I’ve been working more in Charlotte on my project about health care. I’ve been narrowing my focus on the have-nots of health care, meaning those who are either under or uninsured. Most of my focus is on government programs, such as Medicaid and Medicare, and I would like to show where the programs are failing, as well as succeeding. The first photograph below is from a Tea Party protest at an intersection in Charlotte. The group waited at the intersection for President Obama to drive by after his visit to the Celgard plant in Charlotte to protest the recent passing of the health care bill. Tensions were high between pro-health reform, who stood on an opposite side of the intersection, and anti-health reform protesters.
There seems to be three groups, the Tea Party, Americans for Prosperity, and FreedomWorks, which overlap in some ways, that are funding and organizing these protests. It is interesting to see organized protest for a cause happening around the country, but it can be misleading. Who are the organizers of these protest and what are their motives? An article in In These Times about Dick Armey, a former opponent to HillaryCare in 1993 and current de-facto leader of the Tea Party, offers some interesting background information about Armey. There seems to be a difference in historical movements, such as the civil rights and women’s rights movements, than this new, extremely conservative, movement. Is a movement floating on a river of money from big business really a movement of the people?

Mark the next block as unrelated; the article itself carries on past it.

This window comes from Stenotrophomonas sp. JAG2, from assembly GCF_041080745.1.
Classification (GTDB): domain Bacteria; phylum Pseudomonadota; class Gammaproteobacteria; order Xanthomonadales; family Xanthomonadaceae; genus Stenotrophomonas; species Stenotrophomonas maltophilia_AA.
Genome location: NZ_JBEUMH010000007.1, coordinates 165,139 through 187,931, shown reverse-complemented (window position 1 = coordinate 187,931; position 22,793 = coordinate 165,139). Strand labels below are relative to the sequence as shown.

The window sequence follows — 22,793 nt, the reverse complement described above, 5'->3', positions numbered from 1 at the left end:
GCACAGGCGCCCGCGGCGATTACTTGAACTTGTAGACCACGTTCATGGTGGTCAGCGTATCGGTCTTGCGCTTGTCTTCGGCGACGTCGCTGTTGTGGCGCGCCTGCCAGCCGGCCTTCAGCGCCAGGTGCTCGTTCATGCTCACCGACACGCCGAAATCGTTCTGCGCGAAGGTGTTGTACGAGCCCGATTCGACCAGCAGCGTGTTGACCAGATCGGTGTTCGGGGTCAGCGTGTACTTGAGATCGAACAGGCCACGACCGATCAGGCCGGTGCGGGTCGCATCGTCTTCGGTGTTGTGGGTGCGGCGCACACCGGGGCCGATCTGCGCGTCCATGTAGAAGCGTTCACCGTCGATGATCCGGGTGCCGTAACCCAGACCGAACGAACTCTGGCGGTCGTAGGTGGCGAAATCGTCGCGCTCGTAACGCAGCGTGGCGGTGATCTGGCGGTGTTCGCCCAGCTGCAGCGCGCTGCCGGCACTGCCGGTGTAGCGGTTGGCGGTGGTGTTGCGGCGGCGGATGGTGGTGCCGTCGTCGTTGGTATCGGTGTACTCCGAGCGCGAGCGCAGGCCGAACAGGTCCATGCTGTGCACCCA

The second image is from a gathering of Tea Party members in Raleigh to encourage members of the North Carolina Attorney General A.G. Roy Cooper to join other states “in a lawsuit against ObamaCare and stop the federal powergrab!” according to the Tea Party website.